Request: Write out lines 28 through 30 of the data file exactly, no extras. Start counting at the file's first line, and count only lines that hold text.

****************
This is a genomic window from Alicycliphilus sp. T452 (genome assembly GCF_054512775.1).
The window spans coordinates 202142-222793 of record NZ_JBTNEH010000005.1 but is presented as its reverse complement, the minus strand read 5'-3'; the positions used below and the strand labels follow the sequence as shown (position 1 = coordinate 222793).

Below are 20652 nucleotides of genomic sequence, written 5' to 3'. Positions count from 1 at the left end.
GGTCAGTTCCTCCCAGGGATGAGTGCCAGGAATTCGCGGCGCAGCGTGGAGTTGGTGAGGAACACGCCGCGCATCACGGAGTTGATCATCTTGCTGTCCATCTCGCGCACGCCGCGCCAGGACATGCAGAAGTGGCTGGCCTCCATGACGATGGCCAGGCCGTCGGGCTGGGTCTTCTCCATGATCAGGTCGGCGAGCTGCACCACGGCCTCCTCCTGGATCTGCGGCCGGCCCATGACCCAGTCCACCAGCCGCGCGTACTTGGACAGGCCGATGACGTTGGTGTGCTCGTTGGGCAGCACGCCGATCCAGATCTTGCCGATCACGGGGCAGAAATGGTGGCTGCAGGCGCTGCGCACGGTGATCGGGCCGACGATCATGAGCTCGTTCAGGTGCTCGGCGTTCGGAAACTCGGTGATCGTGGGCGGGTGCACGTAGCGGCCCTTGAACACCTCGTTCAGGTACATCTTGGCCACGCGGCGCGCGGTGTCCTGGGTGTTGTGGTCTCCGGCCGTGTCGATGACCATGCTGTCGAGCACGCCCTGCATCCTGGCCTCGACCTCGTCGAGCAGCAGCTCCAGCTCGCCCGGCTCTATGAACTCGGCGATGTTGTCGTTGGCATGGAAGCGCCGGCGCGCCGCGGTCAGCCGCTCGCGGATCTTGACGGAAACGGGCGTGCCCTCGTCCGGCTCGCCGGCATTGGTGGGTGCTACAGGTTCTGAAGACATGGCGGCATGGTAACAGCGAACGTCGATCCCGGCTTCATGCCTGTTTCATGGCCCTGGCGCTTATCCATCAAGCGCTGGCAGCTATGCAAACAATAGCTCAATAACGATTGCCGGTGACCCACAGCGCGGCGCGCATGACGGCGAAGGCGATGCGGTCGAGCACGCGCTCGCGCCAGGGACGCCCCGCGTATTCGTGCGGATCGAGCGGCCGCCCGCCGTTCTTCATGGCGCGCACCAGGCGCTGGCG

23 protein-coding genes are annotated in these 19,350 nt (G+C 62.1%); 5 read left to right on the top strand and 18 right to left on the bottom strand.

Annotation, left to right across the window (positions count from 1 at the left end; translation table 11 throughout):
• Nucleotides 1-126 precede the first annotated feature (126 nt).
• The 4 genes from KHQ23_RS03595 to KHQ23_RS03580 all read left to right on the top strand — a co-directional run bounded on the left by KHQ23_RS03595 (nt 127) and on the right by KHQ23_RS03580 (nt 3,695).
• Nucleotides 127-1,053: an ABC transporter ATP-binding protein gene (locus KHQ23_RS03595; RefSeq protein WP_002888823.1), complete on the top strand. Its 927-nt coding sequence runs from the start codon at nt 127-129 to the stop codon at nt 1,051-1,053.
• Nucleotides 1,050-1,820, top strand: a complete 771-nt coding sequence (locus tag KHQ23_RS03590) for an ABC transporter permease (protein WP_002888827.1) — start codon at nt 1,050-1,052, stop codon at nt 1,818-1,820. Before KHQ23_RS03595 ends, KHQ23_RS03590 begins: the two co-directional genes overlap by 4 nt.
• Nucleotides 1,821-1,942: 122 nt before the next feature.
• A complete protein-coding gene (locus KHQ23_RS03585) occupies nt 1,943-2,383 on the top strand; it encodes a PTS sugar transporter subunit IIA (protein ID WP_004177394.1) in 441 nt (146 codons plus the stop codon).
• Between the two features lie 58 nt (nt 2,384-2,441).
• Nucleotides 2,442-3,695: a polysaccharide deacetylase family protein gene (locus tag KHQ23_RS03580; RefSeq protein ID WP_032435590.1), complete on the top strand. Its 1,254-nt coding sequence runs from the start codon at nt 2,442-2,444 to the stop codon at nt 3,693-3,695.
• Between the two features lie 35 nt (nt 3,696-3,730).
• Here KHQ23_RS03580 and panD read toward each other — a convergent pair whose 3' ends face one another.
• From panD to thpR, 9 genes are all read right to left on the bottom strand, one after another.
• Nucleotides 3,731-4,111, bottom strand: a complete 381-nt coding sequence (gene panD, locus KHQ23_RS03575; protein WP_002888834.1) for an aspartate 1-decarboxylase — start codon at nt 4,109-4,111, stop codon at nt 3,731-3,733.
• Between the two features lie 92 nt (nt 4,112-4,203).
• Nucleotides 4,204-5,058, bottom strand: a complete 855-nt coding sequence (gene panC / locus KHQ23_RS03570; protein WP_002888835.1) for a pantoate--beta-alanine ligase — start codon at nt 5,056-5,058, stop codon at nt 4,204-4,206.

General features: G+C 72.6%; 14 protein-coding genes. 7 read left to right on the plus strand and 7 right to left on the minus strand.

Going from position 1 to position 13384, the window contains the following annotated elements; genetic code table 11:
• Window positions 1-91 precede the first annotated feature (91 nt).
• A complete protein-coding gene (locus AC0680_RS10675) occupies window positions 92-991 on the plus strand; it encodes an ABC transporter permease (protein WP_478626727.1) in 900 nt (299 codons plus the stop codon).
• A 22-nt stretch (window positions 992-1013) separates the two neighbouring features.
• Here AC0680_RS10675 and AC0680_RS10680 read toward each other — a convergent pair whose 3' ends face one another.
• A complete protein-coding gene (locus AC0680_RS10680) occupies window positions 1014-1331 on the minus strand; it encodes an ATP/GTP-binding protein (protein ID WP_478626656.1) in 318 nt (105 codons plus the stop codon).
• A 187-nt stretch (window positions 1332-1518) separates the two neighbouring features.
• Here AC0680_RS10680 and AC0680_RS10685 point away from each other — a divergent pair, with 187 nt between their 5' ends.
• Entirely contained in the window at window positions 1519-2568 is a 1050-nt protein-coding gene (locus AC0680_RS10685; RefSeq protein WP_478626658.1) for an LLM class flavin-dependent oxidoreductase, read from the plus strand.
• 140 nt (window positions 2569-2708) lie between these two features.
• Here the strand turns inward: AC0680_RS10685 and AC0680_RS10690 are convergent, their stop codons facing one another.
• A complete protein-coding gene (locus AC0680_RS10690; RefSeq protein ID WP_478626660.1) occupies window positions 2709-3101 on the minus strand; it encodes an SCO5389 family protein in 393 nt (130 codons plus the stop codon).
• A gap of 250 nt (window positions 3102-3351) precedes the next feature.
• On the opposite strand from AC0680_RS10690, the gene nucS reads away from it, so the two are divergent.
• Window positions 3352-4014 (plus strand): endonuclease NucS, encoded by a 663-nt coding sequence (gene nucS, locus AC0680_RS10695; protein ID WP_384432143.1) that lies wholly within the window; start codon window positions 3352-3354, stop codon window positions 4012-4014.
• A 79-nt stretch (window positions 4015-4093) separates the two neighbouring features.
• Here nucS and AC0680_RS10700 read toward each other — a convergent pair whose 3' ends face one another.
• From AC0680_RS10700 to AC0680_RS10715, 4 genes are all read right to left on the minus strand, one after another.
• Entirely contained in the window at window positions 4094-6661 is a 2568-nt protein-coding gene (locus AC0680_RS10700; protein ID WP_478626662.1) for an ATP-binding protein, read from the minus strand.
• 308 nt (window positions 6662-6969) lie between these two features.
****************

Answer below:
• A 187-nt stretch (window positions 1332-1518) separates the two neighbouring features.
• Here AC0680_RS10680 and AC0680_RS10685 point away from each other — a divergent pair, with 187 nt between their 5' ends.
• Entirely contained in the window at window positions 1519-2568 is a 1050-nt protein-coding gene (locus AC0680_RS10685; RefSeq protein WP_478626658.1) for an LLM class flavin-dependent oxidoreductase, read from the plus strand.